Construction Certifications and Certificate Programs
Most construction laborers learn the trade through on-the-job training, though a number of academic certificate programs are available. Construction certificate programs include the Certificate in Construction Management program and the Certificate in Public Works Construction Inspection program. Professional certification can be earned from a number of organizations involving the construction industry.
Certificate in Construction Management
Through this certificate program, students learn how to coordinate, schedule and manage construction projects. Students are taught how to manage costs and construction schedules using microcomputers. Safety, hazard control and the appropriate equipment use are part of the program.
Students applying to the program must have a solid background in construction techniques, blueprint reading, materials and construction processes. Some colleges require a minimum of five years of experience in the construction trades. Documentation of specific classes in construction is often required for admission.
Coursework emphasizes cost estimation and planning. Students learn the computer applications used in construction, and safety in construction is focused on. Typical course topics are as follows:
- Project planning
- Construction law
- Construction materials
- Project management
- Risk management
- Sustainable construction standards
A certificate in construction management can be useful for anyone in a career related to construction and project management. The U.S. Bureau of Labor Statistics (www.bls.gov) lists the following occupations as being related to the construction field:
- Cost estimators
- Engineering and natural sciences managers
- Landscape architects
Certificate in Public Works Construction Inspection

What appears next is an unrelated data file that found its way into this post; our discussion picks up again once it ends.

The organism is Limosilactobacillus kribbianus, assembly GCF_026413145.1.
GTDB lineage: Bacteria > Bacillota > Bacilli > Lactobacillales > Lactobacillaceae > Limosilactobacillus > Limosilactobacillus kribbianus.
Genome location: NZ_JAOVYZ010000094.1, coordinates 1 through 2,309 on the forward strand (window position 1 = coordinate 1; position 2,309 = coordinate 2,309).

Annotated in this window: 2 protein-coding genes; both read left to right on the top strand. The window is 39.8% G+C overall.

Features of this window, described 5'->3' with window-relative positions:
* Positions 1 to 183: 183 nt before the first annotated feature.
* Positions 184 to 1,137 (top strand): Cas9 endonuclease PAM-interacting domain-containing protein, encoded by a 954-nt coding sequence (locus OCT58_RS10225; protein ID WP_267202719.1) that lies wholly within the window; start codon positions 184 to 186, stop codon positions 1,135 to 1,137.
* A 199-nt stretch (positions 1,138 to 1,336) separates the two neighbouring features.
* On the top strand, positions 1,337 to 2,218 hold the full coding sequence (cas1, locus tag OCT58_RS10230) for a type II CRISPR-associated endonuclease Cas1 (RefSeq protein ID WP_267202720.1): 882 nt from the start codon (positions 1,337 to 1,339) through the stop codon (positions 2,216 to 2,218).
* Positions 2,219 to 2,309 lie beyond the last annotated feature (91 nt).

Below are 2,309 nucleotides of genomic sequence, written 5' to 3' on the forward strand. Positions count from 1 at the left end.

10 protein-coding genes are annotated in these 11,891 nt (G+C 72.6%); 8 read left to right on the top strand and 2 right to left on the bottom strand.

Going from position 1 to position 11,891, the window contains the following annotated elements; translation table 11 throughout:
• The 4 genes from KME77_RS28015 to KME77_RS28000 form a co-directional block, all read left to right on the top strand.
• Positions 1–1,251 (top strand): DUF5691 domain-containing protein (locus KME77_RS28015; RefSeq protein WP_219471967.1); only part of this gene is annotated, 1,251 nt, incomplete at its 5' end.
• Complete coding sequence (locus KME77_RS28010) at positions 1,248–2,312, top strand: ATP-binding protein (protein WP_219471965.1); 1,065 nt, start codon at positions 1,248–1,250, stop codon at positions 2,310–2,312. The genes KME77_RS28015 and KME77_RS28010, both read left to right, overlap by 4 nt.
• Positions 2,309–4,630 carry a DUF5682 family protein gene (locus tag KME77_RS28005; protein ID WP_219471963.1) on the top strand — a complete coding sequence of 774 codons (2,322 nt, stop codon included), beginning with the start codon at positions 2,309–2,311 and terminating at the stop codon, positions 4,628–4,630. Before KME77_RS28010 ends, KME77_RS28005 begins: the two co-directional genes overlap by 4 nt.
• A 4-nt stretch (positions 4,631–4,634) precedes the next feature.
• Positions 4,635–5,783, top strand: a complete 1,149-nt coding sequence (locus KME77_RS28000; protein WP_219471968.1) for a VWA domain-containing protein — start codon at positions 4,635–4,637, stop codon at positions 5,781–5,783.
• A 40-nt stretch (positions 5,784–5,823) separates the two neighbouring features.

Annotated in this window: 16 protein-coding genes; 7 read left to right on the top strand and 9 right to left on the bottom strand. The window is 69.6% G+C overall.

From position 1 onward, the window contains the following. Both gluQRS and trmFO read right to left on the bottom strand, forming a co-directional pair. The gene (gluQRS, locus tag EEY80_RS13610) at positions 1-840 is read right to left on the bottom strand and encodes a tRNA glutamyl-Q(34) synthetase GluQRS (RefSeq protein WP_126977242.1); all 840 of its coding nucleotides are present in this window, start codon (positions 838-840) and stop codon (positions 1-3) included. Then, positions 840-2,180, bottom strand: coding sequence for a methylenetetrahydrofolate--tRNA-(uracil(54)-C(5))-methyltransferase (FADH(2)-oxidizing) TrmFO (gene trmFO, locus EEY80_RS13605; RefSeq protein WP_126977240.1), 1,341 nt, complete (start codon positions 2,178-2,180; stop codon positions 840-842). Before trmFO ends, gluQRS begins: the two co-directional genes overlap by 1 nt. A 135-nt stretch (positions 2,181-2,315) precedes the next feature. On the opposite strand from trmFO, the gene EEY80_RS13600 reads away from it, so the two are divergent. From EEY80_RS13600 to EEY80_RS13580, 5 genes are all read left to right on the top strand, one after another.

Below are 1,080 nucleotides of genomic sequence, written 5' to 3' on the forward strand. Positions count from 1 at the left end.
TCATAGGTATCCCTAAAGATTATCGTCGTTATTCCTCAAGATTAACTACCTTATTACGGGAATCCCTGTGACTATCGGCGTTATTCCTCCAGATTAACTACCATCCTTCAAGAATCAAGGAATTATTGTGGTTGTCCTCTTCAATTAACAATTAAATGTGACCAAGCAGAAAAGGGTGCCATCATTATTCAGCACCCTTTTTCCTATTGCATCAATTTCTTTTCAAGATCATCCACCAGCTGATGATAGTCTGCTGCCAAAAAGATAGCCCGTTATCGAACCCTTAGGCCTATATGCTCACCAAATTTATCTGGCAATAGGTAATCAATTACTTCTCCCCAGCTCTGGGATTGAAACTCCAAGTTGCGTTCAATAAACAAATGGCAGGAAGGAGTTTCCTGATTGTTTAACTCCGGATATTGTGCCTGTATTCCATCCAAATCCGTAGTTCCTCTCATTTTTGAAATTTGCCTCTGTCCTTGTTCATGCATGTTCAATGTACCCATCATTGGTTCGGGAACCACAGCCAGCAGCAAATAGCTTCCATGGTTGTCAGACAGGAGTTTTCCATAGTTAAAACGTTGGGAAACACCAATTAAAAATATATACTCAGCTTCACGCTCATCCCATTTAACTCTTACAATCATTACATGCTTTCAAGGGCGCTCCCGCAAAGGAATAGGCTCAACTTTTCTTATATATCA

This certificate program teaches students how to inspect public utility systems, water and sewer lines, bridges, roads, dams and other infrastructural elements for proper construction. Students learn about proper documentation, contracts, plans and required specifications. Entry-level jobholders in the public works construction field can advance after completing this certificate program.
Applicants should have a solid background in construction principles and techniques. Some colleges mandate a specific amount of experience in the building trades. A college transcript of related coursework may be required.
Students learn about critical path analysis and documents that are encountered in the public works sector. Industry standards and testing procedures are taught. Students are taught how to analyze soil, concrete, asphalt and building aggregates. Students of this program visit a materials testing lab as part of the program. Courses cover these topics:
- Communication skills
- Contract management
- Inspection Techniques
- Global positioning systems (GPS)
- Construction liability
Continuing Education and Professional Certification Information
Construction managers typically hold a bachelor's degree, according to the U.S. Bureau of Labor Statistics. Graduates that are considering a specialization can pursue a master's degree in such areas as construction management, civil engineering and environmental engineering.
To gain further credentialing, construction professionals can pursue certification from such agencies as the American Institute of Constructors (www.constructioncertification.org) and the Construction Management Association of America (cmaanet.org). The former organization offers two certifications--the Associate Constructor and the Certified Professional Constructor. Those who get certified through the CMAA earn the Certified Construction Manager credential.
Employment Outlook and Salary Info
Employment for construction managers is expected to be good, with growth estimated at 17% from 2010 through 2020, according to the U.S. Bureau of Labor Statistics (www.bls.gov). The median salary for construction managers was $82,790 annually, according to May 2012 data from the BLS.
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